It’s well worth tearing yourself away from the beach to visit one or two of the island’s excellent museums. Pictured here is the Museo di Tambú Shon Cola, where a local musician demonstrates how to stretch a tambu drum.
Handelskade, a stretch of pier in the Punda District of Willemstad, ranks among the most photographed spots on the island thanks to its brightly painted Colonial Dutch buildings on the water of St. Anna Bay. Set aside some time for a drink at one of the outdoor cafes as you watch the floating Queen Emma Bridge swing open and shut.
No trip to Curaçao would be complete without a meal at Jaanchie’s, one of the island’s most popular local restaurants. Instead of a formal menu, Jaanchie often takes a seat at the table to share the day’s options. The leafy outdoor dining area is a hot spot for birds.
St. Joris Bay, a natural lagoon in eastern Curaçao, attracts kitesurfers from around the Caribbean and the world. The lagoon’s sheer size makes it possible to kite for more than a mile nonstop.
Mikvé Israel-Emanuel Synagogue
The Mikvé Israel-Emanuel Synagogue, the oldest continually used temple in the Western Hemisphere, was first dedicated in 1732. The sand-covered floor is said to symbolize the sand used during the Inquisition to muffle the sounds in houses of worship, as well as the 40 years the Jewish people spent wandering the desert.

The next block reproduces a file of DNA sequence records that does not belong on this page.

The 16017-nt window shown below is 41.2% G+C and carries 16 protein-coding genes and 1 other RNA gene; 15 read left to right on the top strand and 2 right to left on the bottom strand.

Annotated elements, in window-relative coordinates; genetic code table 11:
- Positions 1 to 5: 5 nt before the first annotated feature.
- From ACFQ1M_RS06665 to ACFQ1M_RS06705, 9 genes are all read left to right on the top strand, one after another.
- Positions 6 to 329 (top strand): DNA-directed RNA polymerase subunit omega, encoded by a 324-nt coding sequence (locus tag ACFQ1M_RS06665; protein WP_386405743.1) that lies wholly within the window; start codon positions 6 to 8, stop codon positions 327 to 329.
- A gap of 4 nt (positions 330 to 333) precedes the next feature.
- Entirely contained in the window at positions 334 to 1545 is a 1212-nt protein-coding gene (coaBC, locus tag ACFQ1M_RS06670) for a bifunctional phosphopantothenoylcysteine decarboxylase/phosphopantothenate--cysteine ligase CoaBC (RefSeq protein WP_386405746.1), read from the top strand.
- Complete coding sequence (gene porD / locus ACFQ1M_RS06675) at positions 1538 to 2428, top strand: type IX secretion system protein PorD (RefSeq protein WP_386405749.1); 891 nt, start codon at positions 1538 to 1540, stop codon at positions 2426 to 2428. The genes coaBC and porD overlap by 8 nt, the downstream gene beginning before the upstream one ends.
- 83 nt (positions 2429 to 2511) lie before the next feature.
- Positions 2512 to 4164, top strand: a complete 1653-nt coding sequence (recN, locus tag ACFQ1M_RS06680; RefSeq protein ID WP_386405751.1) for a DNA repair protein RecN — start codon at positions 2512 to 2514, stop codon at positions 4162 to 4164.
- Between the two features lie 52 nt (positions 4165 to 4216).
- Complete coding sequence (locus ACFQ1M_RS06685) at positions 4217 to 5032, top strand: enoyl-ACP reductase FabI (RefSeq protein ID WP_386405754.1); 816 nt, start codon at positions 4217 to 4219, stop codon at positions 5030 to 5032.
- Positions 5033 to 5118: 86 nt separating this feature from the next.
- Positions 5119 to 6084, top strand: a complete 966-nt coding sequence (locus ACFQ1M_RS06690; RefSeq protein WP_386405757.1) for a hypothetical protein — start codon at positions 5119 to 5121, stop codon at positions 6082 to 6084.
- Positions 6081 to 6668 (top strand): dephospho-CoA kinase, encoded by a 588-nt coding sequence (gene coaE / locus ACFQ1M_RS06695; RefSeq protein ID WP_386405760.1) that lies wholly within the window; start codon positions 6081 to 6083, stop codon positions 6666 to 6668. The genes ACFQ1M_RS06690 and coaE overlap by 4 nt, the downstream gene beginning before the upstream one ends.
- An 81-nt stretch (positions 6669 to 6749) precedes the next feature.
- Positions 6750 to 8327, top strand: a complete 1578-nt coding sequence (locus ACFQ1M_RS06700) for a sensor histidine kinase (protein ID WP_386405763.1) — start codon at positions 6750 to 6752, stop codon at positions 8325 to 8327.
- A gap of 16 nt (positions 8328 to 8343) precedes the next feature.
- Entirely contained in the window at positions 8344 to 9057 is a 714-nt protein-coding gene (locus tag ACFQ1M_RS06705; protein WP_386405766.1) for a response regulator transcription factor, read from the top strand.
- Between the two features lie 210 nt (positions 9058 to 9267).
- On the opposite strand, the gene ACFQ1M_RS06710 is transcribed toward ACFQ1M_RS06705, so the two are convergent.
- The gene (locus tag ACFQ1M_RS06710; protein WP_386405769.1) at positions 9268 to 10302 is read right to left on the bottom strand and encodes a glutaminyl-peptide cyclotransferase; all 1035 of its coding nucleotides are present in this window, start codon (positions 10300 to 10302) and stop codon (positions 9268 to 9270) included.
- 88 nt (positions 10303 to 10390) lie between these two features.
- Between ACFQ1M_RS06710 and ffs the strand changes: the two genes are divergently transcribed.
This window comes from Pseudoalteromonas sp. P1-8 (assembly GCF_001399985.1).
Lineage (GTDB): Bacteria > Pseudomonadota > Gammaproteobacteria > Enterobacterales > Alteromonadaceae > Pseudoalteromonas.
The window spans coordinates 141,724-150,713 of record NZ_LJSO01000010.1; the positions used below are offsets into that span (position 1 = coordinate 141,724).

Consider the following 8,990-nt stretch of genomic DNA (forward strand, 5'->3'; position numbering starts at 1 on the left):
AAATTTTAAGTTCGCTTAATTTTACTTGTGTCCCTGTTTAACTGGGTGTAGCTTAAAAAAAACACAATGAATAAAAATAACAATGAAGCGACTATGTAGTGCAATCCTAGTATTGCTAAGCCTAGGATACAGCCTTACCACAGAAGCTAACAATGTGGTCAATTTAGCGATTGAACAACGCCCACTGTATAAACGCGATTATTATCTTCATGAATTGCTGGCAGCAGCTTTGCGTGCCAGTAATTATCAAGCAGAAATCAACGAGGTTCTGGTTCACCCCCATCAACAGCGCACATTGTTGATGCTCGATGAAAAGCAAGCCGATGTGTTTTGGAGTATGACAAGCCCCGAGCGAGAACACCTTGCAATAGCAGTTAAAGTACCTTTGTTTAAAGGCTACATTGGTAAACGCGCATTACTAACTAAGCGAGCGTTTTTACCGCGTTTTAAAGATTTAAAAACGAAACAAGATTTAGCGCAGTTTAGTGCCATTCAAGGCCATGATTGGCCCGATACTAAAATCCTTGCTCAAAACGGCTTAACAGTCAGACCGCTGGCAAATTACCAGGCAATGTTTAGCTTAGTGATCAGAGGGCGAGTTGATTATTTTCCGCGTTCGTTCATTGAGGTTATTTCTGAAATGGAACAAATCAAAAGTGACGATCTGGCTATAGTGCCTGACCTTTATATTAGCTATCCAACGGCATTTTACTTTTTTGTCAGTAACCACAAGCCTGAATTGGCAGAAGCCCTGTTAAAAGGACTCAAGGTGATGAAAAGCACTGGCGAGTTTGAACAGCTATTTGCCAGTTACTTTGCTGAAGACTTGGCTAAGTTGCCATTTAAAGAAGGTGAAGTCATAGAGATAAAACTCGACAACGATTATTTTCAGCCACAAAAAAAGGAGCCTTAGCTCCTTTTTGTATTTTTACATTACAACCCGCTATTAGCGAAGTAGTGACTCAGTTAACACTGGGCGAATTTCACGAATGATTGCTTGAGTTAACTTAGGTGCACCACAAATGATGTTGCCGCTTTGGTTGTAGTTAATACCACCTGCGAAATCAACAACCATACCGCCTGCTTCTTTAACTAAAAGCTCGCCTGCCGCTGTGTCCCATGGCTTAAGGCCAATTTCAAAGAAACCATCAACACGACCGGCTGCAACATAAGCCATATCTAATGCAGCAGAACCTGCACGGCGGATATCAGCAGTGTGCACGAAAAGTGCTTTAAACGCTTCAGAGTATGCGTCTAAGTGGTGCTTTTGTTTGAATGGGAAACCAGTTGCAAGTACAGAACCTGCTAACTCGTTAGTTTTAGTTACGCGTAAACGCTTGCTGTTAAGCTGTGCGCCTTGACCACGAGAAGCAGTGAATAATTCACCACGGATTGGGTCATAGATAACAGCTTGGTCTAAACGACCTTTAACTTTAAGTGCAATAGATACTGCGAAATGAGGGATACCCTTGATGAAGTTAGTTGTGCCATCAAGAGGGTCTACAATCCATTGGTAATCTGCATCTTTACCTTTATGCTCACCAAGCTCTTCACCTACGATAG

Nena Sanchez Gallery
Punda, Willemstad’s first colonial settlement, is also one of its most colorful. Many of the preserved colonial buildings now house art galleries and studios, like the Nena Sanchez Gallery. Sanchez was a self-taught local artist known for capturing the bright colors of the island in her work.
Shete Boka means “seven mouths” in Dutch, even though there are more than seven coves in Shete Boka National Park. Come watch the waves crash against the rocks and underground cave at Boka Tabla, or watch for nesting sea turtles along the small beaches.
For some of the best oceanfront views, spend an afternoon or evening sipping cocktails at St. Tropez Ocean Club in Willemstad. This sleek seaside lounge, a go-to on Friday nights, features a large swimming pool, private cabanas and a DJ spinning during happy hour.
Local street art
Curaçao enjoys one of the most colorful street art scenes in the Caribbean, with murals dotting the streets of Willemstad and beyond. For the best concentration of street art, talk a stroll through the streets of Otrobanda, or take an art tour to hear more about the stories behind the art.
Truk di Pan
Dinner in Curaçao doesn’t have to be a formal event. For a relaxed, al fresco meal, head to a late-night truk di pan. These food trucks serve barbecue dishes and typically open after 9 pm. Popular options include grilled chicken or steak with fries, served with spicy onion relish and peanut sauce.
Salina Sint Marie Lagoon
While flamingos don’t breed in Curaçao, they do gather in the island’s salt ponds to feast on brine shrimp. You can often spot flocks of wild flamingos in the ponds of Jan Kok, about 30 minutes west of Willemstad, as well as in Salina St. Marie.